During this time, almost a decade ago, I also started noticing more and more men starting to come into therapy and the request of their wives, or ecclesiastical leaders or sometimes on their own volition because they were struggling with an addiction to pornography. Pornography access was becoming easier by the day, and with that access came more and more cases. I started seeing more teenage boys, and eventually some women as well, but it was clear that the problem was getting worse, and the ramifications were still unclear. But what WAS clear was that people were reporting that they had tried and tried to break the habit, sometimes going weeks or even months without viewing pornography, only to return to it when certain life-triggers occurred. I sought more training, and continued to work with more and more men, and at that time it became crystal clear, that my “calling” to work with men was in fact coming to fruition.
Since that time I have now worked with hundreds and hundreds of men, and teenage boys, as well as some women, who have been unable to break the chains of pornography addiction and compulsive sexual behavior. The research is continuing to come in, that pornography warps sexuality, it causes people to objectify men and women, son’s and daughter’s of God, it perpetuates unhealthy sexual relationships and causes feelings of low self esteem, it leads to body shaming, struggles being with real people, I could honestly go on and on and on. I’ve had debates with people who feel that a little bit of pornography doesn’t hurt, but upon further review it’s clear that it has an incredibly negative impact even in “low doses.” I’m not trying to guilt or shame people who are stuck in the trap, because that’s not even remotely productive and actually only feeds the addiction even more! I’m trying to promote a message of hope, because I have literally seen hundreds and hundreds of people leave pornography in their past and THEN realize the true negative impact that it had on them. There is so much more to share on this topic, and in the coming weeks, months, and years, I will share more of what I see daily, in sessions, of how pornography impacts marriages, families, friendships, relationships in general, and more importantly, how one can overcome it, and become an instrument in God’s hands to help even more of His children.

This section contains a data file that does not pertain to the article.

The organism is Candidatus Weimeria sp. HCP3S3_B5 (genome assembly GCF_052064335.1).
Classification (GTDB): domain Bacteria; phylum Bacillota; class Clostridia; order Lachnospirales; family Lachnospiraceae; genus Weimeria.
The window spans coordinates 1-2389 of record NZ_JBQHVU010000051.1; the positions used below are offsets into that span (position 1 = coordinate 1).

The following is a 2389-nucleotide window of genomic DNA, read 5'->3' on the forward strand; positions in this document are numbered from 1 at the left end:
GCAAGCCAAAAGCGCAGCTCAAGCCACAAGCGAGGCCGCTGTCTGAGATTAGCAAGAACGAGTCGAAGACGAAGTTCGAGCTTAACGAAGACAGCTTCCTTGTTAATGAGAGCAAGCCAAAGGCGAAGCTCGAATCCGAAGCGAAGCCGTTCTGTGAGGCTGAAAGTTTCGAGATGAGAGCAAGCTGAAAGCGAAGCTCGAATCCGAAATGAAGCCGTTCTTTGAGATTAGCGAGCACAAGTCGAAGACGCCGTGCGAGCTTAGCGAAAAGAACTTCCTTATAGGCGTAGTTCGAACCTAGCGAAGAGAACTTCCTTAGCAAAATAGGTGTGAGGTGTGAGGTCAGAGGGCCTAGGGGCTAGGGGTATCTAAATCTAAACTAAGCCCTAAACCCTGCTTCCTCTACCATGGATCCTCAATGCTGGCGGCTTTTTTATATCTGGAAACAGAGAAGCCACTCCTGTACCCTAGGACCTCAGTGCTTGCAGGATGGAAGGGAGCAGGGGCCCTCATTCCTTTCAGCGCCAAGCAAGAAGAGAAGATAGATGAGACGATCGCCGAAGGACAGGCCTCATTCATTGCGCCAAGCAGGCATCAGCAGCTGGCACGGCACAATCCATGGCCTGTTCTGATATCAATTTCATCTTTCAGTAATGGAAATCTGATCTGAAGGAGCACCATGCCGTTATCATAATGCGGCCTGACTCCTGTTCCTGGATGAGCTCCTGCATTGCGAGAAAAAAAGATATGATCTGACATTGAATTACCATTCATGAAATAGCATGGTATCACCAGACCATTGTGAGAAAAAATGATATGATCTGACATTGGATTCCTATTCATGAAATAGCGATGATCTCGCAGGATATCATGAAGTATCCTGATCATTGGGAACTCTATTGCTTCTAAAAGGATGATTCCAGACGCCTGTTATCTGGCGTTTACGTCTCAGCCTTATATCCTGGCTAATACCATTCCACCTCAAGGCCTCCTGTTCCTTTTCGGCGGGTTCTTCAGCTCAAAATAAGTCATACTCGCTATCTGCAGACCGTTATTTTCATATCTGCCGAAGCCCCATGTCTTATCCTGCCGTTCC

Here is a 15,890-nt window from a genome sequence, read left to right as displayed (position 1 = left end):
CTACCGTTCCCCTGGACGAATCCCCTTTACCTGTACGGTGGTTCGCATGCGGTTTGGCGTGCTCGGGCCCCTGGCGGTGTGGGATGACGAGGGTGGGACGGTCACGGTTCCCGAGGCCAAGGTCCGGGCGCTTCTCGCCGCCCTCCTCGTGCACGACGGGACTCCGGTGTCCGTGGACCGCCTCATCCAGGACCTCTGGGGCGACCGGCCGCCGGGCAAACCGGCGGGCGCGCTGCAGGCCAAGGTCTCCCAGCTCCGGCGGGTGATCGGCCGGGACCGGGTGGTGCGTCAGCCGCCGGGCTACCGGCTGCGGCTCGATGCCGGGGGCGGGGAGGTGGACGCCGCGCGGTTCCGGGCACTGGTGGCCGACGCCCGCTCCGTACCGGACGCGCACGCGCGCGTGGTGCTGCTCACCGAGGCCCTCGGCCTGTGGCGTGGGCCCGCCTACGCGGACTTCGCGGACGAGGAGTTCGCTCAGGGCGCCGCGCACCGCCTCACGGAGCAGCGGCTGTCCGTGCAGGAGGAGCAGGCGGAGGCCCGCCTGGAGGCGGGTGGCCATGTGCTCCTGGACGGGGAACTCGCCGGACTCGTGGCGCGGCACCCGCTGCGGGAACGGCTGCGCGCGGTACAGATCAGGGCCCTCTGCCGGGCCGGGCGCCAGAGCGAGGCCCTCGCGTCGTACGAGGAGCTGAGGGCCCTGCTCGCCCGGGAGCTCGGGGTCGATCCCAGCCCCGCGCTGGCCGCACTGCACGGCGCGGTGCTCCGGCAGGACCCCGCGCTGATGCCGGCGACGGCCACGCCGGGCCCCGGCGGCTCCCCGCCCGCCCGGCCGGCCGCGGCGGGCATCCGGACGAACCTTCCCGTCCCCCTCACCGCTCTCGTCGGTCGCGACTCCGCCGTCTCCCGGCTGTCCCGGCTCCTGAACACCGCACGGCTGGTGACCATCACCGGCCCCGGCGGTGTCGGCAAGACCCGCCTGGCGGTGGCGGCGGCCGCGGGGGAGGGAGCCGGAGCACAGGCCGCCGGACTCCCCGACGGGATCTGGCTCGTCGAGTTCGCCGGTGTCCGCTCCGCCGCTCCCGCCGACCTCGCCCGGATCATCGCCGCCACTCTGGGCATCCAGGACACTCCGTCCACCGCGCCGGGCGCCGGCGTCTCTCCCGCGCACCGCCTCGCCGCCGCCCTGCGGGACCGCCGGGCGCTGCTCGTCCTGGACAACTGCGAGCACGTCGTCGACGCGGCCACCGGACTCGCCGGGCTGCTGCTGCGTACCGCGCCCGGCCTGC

I now know that the launch of The Path Back was what God had in mind when he started planting those seeds so long ago to look into this career, and more specifically what I could do to help my brothers, and sisters. I am grateful to be on the front lines of this fight, because it’s one that isn’t going away, but the more people that we can help and put this problem behind them the more people that we’ll have on higher ground to lift their brothers and sisters, and the victories will be contagious, and we will save lives along the way. And there will be a rainbow with a pot of gold and a unicorn... I realized that I was getting a little bit fired up there! There is hope for ANYONE struggling with pornography addiction, all it takes is a few steps down The Path Back to a better YOU (yeah, you know I had to throw The Path Back in there at the end, it was just sitting there, tee’d up, I had to take it!).